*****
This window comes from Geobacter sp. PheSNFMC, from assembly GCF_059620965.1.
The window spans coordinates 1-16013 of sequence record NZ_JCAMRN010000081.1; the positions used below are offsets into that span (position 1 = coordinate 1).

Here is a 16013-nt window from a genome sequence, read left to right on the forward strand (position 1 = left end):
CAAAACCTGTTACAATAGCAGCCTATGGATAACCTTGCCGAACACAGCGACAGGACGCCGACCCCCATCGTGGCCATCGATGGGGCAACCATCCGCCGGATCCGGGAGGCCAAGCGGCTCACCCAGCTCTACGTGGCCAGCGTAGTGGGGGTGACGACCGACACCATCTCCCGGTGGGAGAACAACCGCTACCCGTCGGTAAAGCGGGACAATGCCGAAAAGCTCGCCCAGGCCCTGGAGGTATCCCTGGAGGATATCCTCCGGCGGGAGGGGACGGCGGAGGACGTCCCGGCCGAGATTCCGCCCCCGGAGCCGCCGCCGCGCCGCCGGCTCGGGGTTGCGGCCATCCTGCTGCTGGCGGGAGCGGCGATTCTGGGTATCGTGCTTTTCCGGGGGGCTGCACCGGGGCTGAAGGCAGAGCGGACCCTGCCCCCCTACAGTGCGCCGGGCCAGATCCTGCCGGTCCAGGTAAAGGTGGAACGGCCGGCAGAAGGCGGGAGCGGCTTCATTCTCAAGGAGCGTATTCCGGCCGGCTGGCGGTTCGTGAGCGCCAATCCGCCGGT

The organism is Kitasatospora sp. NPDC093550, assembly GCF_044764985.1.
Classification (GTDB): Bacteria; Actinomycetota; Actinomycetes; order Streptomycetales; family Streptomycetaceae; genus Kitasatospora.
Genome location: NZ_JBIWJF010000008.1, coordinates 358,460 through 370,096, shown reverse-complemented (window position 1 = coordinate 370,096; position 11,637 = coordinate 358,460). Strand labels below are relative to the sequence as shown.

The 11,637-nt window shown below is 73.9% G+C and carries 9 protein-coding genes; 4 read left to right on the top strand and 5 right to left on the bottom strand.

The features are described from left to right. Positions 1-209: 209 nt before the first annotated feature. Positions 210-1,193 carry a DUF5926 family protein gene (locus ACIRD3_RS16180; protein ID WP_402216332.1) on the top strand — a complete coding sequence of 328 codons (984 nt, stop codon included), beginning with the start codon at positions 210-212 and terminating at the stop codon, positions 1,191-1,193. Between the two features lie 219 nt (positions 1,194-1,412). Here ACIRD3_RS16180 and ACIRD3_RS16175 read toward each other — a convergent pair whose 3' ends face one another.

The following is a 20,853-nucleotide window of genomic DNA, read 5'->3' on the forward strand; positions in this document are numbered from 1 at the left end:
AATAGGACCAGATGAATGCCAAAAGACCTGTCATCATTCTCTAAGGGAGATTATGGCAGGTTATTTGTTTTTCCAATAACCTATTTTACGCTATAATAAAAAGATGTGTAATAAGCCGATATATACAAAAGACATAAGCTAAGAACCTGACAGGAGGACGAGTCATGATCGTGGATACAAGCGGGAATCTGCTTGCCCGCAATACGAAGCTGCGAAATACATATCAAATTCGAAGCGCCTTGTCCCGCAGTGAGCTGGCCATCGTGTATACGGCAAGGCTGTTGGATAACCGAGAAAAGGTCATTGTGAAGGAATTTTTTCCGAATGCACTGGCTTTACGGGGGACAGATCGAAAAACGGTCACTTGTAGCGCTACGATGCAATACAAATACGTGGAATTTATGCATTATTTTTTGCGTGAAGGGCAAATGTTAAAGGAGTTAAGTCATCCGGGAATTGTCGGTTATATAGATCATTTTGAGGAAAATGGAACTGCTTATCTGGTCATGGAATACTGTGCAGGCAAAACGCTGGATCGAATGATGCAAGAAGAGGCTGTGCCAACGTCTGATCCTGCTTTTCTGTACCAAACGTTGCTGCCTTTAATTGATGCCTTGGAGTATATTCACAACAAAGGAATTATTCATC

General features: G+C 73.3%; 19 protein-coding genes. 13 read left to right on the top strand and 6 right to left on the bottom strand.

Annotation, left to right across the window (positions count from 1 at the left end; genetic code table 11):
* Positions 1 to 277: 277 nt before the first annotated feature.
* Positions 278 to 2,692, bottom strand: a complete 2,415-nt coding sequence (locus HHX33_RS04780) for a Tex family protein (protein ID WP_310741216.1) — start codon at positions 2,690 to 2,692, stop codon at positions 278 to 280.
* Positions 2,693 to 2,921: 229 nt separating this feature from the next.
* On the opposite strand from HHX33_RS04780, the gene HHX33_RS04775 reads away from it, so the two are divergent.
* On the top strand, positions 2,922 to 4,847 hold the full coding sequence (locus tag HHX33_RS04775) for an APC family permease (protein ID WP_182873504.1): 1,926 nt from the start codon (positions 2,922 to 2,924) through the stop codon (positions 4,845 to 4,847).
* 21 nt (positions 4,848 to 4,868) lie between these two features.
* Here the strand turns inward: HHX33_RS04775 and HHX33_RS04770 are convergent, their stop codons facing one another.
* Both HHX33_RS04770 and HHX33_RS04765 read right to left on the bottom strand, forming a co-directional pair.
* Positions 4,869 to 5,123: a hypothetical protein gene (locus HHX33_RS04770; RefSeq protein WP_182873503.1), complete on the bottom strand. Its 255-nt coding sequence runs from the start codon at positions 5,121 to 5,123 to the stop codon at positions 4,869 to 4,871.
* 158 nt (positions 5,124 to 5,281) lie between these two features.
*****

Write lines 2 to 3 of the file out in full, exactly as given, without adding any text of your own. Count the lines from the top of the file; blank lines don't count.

The window spans coordinates 1-16013 of sequence record NZ_JCAMRN010000081.1; the positions used below are offsets into that span (position 1 = coordinate 1).

Here is a 16013-nt window from a genome sequence, read left to right on the forward strand (position 1 = left end):